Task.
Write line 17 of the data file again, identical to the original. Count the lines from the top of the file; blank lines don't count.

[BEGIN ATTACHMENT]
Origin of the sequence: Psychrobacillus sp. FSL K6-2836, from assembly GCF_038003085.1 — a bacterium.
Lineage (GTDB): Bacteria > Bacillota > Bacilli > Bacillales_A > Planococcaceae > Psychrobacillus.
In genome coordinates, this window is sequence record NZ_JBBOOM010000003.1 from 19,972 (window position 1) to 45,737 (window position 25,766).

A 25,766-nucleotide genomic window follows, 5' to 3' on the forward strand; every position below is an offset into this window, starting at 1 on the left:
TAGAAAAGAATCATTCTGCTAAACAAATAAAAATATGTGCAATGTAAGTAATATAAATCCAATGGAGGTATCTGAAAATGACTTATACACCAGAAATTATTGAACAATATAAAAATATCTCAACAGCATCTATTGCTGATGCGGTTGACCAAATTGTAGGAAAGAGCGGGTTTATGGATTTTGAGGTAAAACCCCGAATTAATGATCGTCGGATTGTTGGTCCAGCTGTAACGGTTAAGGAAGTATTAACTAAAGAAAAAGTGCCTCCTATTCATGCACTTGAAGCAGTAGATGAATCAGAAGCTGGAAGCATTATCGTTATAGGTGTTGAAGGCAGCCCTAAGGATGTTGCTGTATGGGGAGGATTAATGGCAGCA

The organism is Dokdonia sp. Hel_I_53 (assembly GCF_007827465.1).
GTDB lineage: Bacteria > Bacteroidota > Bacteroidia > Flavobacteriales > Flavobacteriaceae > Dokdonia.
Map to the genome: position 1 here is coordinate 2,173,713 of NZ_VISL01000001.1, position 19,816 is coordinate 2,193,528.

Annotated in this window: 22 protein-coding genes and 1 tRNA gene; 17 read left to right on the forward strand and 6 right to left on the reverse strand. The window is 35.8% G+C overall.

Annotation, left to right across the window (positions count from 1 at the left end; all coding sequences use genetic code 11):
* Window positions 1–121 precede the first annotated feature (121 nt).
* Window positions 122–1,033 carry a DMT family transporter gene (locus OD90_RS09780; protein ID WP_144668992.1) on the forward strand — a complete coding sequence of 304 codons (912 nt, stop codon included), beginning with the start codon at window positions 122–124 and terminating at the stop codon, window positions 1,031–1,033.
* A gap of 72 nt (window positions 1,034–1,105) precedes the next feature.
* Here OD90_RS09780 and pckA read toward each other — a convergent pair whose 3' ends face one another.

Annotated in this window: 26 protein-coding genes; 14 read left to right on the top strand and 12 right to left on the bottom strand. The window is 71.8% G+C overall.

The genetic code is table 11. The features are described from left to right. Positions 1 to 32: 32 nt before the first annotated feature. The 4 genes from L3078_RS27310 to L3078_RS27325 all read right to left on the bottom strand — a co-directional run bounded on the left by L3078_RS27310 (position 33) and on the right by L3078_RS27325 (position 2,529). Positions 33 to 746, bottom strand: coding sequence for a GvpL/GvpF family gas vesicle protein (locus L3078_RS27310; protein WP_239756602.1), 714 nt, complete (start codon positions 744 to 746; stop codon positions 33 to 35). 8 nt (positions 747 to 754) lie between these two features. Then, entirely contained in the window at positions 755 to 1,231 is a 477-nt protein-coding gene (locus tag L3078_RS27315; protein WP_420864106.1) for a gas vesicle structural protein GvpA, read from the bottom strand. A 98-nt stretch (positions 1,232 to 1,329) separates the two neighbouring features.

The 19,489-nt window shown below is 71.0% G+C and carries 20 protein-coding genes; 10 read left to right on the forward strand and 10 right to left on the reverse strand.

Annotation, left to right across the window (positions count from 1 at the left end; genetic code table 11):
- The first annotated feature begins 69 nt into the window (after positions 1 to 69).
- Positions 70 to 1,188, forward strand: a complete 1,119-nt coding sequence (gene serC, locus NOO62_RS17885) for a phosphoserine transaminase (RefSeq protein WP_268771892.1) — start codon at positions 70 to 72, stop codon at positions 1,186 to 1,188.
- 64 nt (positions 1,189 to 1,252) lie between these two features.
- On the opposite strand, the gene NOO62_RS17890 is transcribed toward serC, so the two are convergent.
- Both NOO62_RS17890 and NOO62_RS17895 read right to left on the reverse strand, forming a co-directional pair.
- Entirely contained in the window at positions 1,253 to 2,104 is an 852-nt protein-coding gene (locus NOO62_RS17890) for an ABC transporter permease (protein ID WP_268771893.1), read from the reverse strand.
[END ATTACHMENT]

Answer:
The 19,489-nt window shown below is 71.0% G+C and carries 20 protein-coding genes; 10 read left to right on the forward strand and 10 right to left on the reverse strand.